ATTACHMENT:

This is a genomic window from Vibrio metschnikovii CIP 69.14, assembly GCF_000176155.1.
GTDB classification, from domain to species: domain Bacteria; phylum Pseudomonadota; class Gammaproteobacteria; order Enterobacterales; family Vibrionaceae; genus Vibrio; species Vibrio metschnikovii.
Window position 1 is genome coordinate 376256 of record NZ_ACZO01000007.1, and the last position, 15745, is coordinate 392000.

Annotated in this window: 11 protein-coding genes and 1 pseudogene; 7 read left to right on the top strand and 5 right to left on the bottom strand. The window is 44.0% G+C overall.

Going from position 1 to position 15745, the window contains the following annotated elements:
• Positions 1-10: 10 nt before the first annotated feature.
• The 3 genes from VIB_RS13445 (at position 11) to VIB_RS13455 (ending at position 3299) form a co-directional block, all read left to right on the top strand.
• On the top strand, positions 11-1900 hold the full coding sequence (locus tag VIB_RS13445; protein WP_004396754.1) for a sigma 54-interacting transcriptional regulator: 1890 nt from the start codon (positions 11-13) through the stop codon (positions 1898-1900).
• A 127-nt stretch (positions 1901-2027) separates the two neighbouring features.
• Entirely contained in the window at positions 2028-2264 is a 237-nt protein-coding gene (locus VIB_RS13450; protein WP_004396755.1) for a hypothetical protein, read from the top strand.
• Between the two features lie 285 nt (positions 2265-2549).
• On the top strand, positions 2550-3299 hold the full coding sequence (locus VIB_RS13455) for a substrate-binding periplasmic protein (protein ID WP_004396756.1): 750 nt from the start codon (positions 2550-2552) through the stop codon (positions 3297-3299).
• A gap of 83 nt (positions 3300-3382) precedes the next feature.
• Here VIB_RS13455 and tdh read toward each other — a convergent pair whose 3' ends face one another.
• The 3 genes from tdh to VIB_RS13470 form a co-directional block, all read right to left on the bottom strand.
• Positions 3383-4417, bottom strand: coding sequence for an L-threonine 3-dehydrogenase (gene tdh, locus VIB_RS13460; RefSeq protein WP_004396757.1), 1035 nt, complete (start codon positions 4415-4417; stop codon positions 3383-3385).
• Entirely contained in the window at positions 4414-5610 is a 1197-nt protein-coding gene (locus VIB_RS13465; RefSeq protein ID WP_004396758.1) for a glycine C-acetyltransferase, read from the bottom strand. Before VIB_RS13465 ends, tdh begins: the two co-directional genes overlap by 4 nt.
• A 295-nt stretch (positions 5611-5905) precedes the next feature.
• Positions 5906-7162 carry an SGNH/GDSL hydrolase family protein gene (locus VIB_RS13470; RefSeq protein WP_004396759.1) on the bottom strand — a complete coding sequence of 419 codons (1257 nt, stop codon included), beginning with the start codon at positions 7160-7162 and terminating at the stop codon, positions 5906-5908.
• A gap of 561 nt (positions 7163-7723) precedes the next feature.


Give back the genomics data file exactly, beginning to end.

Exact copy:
This is a genomic window from Vibrio metschnikovii CIP 69.14, assembly GCF_000176155.1.
GTDB classification, from domain to species: domain Bacteria; phylum Pseudomonadota; class Gammaproteobacteria; order Enterobacterales; family Vibrionaceae; genus Vibrio; species Vibrio metschnikovii.
Window position 1 is genome coordinate 376256 of record NZ_ACZO01000007.1, and the last position, 15745, is coordinate 392000.

Annotated in this window: 11 protein-coding genes and 1 pseudogene; 7 read left to right on the top strand and 5 right to left on the bottom strand. The window is 44.0% G+C overall.

Going from position 1 to position 15745, the window contains the following annotated elements:
• Positions 1-10: 10 nt before the first annotated feature.
• The 3 genes from VIB_RS13445 (at position 11) to VIB_RS13455 (ending at position 3299) form a co-directional block, all read left to right on the top strand.
• On the top strand, positions 11-1900 hold the full coding sequence (locus tag VIB_RS13445; protein WP_004396754.1) for a sigma 54-interacting transcriptional regulator: 1890 nt from the start codon (positions 11-13) through the stop codon (positions 1898-1900).
• A 127-nt stretch (positions 1901-2027) separates the two neighbouring features.
• Entirely contained in the window at positions 2028-2264 is a 237-nt protein-coding gene (locus VIB_RS13450; protein WP_004396755.1) for a hypothetical protein, read from the top strand.
• Between the two features lie 285 nt (positions 2265-2549).
• On the top strand, positions 2550-3299 hold the full coding sequence (locus VIB_RS13455) for a substrate-binding periplasmic protein (protein ID WP_004396756.1): 750 nt from the start codon (positions 2550-2552) through the stop codon (positions 3297-3299).
• A gap of 83 nt (positions 3300-3382) precedes the next feature.
• Here VIB_RS13455 and tdh read toward each other — a convergent pair whose 3' ends face one another.
• The 3 genes from tdh to VIB_RS13470 form a co-directional block, all read right to left on the bottom strand.
• Positions 3383-4417, bottom strand: coding sequence for an L-threonine 3-dehydrogenase (gene tdh, locus VIB_RS13460; RefSeq protein WP_004396757.1), 1035 nt, complete (start codon positions 4415-4417; stop codon positions 3383-3385).
• Entirely contained in the window at positions 4414-5610 is a 1197-nt protein-coding gene (locus VIB_RS13465; RefSeq protein ID WP_004396758.1) for a glycine C-acetyltransferase, read from the bottom strand. Before VIB_RS13465 ends, tdh begins: the two co-directional genes overlap by 4 nt.
• A 295-nt stretch (positions 5611-5905) precedes the next feature.
• Positions 5906-7162 carry an SGNH/GDSL hydrolase family protein gene (locus VIB_RS13470; RefSeq protein WP_004396759.1) on the bottom strand — a complete coding sequence of 419 codons (1257 nt, stop codon included), beginning with the start codon at positions 7160-7162 and terminating at the stop codon, positions 5906-5908.
• A gap of 561 nt (positions 7163-7723) precedes the next feature.